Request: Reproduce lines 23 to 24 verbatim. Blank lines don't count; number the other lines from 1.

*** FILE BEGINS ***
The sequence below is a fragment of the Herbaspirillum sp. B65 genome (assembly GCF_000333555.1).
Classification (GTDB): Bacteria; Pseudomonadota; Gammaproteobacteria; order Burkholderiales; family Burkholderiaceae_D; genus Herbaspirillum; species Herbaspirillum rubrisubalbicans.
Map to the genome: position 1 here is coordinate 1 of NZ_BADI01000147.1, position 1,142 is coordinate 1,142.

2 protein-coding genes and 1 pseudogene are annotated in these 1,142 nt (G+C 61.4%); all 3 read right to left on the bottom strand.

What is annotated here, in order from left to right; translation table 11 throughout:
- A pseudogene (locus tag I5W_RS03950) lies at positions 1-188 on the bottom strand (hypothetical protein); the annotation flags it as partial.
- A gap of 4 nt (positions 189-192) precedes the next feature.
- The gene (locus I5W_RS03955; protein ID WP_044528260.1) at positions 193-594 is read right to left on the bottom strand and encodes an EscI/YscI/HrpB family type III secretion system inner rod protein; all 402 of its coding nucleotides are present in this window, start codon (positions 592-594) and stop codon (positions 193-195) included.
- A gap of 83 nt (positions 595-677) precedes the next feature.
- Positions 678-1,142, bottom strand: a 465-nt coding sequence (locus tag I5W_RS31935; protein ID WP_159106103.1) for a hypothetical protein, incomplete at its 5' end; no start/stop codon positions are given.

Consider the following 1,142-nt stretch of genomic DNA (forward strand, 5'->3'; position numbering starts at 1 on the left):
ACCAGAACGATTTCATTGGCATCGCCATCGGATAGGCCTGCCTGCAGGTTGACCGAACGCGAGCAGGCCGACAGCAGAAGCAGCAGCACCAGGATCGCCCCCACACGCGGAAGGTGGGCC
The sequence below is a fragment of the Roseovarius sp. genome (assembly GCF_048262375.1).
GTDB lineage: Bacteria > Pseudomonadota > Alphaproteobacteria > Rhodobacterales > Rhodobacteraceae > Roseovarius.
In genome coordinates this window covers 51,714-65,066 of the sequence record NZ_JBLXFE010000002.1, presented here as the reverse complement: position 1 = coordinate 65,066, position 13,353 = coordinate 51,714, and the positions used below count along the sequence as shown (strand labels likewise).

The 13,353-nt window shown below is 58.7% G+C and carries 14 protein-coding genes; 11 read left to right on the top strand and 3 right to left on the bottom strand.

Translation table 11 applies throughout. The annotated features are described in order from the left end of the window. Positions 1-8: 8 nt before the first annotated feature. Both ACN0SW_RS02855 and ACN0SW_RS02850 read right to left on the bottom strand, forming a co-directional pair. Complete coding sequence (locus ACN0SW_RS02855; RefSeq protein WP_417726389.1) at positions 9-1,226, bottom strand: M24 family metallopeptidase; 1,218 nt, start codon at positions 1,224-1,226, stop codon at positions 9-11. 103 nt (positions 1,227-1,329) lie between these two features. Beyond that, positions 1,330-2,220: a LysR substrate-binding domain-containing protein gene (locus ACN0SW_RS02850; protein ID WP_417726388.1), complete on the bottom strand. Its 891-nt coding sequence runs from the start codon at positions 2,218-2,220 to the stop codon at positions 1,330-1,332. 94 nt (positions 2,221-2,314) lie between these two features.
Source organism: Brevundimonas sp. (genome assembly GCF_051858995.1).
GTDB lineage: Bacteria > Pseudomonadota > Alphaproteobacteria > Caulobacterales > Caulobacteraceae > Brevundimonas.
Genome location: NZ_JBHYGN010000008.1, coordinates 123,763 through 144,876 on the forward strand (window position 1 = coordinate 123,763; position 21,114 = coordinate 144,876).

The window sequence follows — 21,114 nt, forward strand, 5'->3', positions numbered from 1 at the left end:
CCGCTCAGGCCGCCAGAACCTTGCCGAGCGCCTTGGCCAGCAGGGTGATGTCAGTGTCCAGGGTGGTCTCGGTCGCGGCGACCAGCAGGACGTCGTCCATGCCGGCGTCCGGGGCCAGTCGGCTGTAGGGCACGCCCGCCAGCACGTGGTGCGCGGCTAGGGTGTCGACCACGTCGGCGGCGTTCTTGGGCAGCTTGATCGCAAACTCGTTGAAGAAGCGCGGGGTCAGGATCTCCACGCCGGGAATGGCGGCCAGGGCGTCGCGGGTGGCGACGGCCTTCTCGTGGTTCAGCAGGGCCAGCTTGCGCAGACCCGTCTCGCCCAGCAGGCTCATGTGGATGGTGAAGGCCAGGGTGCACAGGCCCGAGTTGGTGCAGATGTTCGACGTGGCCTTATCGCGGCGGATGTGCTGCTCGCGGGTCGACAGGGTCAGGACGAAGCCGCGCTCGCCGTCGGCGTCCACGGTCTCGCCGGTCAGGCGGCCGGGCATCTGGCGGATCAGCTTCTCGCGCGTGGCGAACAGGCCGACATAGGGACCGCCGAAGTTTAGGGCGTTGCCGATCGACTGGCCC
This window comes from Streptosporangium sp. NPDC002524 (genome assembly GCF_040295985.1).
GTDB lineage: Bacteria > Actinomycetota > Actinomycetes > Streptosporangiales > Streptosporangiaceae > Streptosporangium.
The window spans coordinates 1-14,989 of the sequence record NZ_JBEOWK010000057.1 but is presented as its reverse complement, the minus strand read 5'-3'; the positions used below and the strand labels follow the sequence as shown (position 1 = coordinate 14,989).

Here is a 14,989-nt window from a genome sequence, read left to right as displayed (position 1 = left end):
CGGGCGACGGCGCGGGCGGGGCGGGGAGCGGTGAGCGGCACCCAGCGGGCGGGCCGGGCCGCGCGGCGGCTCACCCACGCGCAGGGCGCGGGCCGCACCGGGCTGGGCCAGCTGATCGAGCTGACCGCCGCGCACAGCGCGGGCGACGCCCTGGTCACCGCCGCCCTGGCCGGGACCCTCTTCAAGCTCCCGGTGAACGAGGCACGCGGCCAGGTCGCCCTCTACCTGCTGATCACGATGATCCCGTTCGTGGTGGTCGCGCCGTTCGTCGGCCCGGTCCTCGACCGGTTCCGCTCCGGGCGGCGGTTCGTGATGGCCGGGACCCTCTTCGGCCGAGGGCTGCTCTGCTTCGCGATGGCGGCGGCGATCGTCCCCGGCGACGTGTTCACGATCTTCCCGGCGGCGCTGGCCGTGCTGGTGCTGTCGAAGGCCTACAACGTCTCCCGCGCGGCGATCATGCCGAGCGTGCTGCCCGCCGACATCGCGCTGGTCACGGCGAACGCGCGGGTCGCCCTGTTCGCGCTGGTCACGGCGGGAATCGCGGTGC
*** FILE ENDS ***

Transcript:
This window comes from Streptosporangium sp. NPDC002524 (genome assembly GCF_040295985.1).
GTDB lineage: Bacteria > Actinomycetota > Actinomycetes > Streptosporangiales > Streptosporangiaceae > Streptosporangium.